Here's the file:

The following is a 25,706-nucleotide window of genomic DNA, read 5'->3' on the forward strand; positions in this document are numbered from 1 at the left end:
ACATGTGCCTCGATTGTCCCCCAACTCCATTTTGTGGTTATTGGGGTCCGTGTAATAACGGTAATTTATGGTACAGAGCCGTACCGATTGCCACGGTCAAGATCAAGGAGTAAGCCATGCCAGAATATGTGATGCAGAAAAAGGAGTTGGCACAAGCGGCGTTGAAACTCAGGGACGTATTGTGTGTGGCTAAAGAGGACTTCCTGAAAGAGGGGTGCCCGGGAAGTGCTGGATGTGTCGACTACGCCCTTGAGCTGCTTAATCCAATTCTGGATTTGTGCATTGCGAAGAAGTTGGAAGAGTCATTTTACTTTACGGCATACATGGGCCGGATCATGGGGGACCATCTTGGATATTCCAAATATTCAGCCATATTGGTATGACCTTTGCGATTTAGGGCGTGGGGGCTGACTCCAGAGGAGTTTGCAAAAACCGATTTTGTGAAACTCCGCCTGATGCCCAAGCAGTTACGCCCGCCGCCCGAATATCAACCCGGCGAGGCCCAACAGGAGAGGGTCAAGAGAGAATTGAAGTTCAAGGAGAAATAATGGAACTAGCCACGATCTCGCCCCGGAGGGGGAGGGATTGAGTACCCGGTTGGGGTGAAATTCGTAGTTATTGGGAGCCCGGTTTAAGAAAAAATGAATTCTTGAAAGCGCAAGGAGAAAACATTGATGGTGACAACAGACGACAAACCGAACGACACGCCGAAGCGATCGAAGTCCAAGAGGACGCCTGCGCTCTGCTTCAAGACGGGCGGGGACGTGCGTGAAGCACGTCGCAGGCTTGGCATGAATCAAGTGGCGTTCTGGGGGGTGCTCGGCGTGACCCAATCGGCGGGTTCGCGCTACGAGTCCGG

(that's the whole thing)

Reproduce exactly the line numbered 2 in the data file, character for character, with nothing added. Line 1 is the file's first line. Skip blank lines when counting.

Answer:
ACATGTGCCTCGATTGTCCCCCAACTCCATTTTGTGGTTATTGGGGTCCGTGTAATAACGGTAATTTATGGTACAGAGCCGTACCGATTGCCACGGTCAAGATCAAGGAGTAAGCCATGCCAGAATATGTGATGCAGAAAAAGGAGTTGGCACAAGCGGCGTTGAAACTCAGGGACGTATTGTGTGTGGCTAAAGAGGACTTCCTGAAAGAGGGGTGCCCGGGAAGTGCTGGATGTGTCGACTACGCCCTTGAGCTGCTTAATCCAATTCTGGATTTGTGCATTGCGAAGAAGTTGGAAGAGTCATTTTACTTTACGGCATACATGGGCCGGATCATGGGGGACCATCTTGGATATTCCAAATATTCAGCCATATTGGTATGACCTTTGCGATTTAGGGCGTGGGGGCTGACTCCAGAGGAGTTTGCAAAAACCGATTTTGTGAAACTCCGCCTGATGCCCAAGCAGTTACGCCCGCCGCCCGAATATCAACCCGGCGAGGCCCAACAGGAGAGGGTCAAGAGAGAATTGAAGTTCAAGGAGAAATAATGGAACTAGCCACGATCTCGCCCCGGAGGGGGAGGGATTGAGTACCCGGTTGGGGTGAAATTCGTAGTTATTGGGAGCCCGGTTTAAGAAAAAATGAATTCTTGAAAGCGCAAGGAGAAAACATTGATGGTGACAACAGACGACAAACCGAACGACACGCCGAAGCGATCGAAGTCCAAGAGGACGCCTGCGCTCTGCTTCAAGACGGGCGGGGACGTGCGTGAAGCACGTCGCAGGCTTGGCATGAATCAAGTGGCGTTCTGGGGGGTGCTCGGCGTGACCCAATCGGCGGGTTCGCGCTACGAGTCCGG